The legendary seventeenth-century swordsman Yagyu Munenori was the sword instructor and military and political adviser to two shoguns—and was a rival to the great Miyamoto Musashi. Despite his martial ability and his political power, Munenori spent his life immersed in Zen teachings and practice. These teachings formed the framework for his deeply spiritual approach to sword fighting; Munenori saw in the practice of the sword a way to transform the student into a total human being. The Life-Giving Sword is Munenori’s manifesto on his approach. His central themes are the “Life-Giving Sword”—the idea of controlling one’s opponent by spiritual readiness to fight rather than by actual fighting—and “No Sword,” which is the idea that the mind must be free of everything, even the sword itself, in order to get to the place of complete mastery. Munenori’s ideas are essential reading for martial artists of all kinds and can be applied to business and human relations as well.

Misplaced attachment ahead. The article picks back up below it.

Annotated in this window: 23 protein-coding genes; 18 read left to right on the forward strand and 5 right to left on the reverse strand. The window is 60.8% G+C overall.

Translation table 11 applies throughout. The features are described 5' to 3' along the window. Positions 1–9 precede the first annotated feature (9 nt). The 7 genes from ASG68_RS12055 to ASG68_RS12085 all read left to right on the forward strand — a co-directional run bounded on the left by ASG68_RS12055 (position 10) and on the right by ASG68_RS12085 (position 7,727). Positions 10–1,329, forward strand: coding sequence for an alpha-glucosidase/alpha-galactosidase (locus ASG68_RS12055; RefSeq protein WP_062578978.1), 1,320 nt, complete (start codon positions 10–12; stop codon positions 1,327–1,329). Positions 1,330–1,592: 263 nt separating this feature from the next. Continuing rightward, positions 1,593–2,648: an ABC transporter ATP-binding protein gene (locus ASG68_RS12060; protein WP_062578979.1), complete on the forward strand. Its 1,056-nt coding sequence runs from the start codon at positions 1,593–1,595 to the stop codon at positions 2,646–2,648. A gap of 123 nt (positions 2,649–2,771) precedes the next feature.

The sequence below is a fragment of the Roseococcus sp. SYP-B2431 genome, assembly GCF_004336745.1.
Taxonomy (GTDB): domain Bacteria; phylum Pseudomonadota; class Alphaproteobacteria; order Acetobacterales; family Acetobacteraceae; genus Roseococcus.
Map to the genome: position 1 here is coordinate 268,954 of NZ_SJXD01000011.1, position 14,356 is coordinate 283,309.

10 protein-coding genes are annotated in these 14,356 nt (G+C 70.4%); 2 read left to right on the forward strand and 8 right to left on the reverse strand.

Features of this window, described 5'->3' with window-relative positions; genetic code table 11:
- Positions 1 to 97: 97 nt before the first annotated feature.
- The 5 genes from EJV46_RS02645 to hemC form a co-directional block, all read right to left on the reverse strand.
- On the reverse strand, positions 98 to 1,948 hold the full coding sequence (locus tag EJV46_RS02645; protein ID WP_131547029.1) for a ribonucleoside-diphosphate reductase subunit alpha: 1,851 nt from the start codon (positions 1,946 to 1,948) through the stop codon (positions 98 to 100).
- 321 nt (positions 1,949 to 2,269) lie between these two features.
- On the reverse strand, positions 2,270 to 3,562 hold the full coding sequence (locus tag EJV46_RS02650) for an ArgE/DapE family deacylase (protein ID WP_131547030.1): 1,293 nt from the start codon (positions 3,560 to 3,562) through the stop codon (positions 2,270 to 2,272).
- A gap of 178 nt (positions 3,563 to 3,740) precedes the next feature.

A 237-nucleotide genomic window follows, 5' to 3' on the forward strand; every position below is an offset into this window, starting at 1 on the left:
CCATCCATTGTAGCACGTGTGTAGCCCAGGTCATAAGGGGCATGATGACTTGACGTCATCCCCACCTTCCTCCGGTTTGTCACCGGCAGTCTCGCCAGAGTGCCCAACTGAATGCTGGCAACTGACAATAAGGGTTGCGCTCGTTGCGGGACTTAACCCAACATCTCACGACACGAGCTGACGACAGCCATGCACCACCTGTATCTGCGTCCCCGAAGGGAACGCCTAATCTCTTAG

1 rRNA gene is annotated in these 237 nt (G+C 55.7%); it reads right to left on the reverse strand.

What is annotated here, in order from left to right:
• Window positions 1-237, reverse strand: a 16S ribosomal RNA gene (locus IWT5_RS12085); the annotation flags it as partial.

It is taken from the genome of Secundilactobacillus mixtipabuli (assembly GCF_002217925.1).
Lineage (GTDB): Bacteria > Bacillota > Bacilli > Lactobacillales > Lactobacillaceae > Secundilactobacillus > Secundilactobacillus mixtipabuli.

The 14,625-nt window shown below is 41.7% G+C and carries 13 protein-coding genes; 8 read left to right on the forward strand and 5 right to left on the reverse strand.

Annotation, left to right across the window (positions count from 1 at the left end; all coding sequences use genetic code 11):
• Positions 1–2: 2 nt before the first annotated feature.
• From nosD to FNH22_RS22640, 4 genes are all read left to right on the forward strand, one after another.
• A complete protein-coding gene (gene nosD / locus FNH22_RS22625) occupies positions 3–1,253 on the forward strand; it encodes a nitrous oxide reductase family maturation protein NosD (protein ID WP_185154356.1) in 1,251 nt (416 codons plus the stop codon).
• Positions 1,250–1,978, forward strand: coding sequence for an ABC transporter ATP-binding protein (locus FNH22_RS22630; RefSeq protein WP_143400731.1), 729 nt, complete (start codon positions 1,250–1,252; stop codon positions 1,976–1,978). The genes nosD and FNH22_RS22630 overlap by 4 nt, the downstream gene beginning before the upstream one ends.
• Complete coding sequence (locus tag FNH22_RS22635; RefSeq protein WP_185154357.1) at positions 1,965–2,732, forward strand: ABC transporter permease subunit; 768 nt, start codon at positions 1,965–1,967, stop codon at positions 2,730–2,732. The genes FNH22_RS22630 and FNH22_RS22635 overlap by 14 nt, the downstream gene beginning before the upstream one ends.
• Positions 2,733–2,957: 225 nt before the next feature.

The Life-Giving Sword by Yagyu Munenori; translated by William Scott Wilson